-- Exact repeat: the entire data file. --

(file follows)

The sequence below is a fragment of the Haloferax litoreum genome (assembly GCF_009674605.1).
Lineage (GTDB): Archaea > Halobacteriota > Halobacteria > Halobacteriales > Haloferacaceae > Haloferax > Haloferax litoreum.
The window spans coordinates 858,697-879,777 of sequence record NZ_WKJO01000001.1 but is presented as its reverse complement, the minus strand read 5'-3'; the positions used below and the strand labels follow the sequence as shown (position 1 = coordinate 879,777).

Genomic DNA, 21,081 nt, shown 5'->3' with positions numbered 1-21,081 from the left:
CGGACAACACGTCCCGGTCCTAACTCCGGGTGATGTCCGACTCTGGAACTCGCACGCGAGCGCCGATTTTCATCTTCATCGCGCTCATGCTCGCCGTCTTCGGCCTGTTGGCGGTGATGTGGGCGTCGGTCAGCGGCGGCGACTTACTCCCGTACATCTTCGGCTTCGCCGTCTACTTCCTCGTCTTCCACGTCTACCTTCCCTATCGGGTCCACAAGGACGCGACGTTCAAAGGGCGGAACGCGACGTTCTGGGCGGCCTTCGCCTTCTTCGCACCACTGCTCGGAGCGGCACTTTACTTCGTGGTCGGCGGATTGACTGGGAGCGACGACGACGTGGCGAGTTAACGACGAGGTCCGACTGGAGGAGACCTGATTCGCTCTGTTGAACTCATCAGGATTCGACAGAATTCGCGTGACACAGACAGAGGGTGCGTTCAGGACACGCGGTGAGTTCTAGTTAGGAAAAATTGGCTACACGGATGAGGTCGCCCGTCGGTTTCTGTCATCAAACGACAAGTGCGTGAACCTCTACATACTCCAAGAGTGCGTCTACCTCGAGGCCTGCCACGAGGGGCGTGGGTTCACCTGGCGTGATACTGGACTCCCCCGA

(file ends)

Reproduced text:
The sequence below is a fragment of the Haloferax litoreum genome (assembly GCF_009674605.1).
Lineage (GTDB): Archaea > Halobacteriota > Halobacteria > Halobacteriales > Haloferacaceae > Haloferax > Haloferax litoreum.
The window spans coordinates 858,697-879,777 of sequence record NZ_WKJO01000001.1 but is presented as its reverse complement, the minus strand read 5'-3'; the positions used below and the strand labels follow the sequence as shown (position 1 = coordinate 879,777).

Genomic DNA, 21,081 nt, shown 5'->3' with positions numbered 1-21,081 from the left:
CGGACAACACGTCCCGGTCCTAACTCCGGGTGATGTCCGACTCTGGAACTCGCACGCGAGCGCCGATTTTCATCTTCATCGCGCTCATGCTCGCCGTCTTCGGCCTGTTGGCGGTGATGTGGGCGTCGGTCAGCGGCGGCGACTTACTCCCGTACATCTTCGGCTTCGCCGTCTACTTCCTCGTCTTCCACGTCTACCTTCCCTATCGGGTCCACAAGGACGCGACGTTCAAAGGGCGGAACGCGACGTTCTGGGCGGCCTTCGCCTTCTTCGCACCACTGCTCGGAGCGGCACTTTACTTCGTGGTCGGCGGATTGACTGGGAGCGACGACGACGTGGCGAGTTAACGACGAGGTCCGACTGGAGGAGACCTGATTCGCTCTGTTGAACTCATCAGGATTCGACAGAATTCGCGTGACACAGACAGAGGGTGCGTTCAGGACACGCGGTGAGTTCTAGTTAGGAAAAATTGGCTACACGGATGAGGTCGCCCGTCGGTTTCTGTCATCAAACGACAAGTGCGTGAACCTCTACATACTCCAAGAGTGCGTCTACCTCGAGGCCTGCCACGAGGGGCGTGGGTTCACCTGGCGTGATACTGGACTCCCCCGA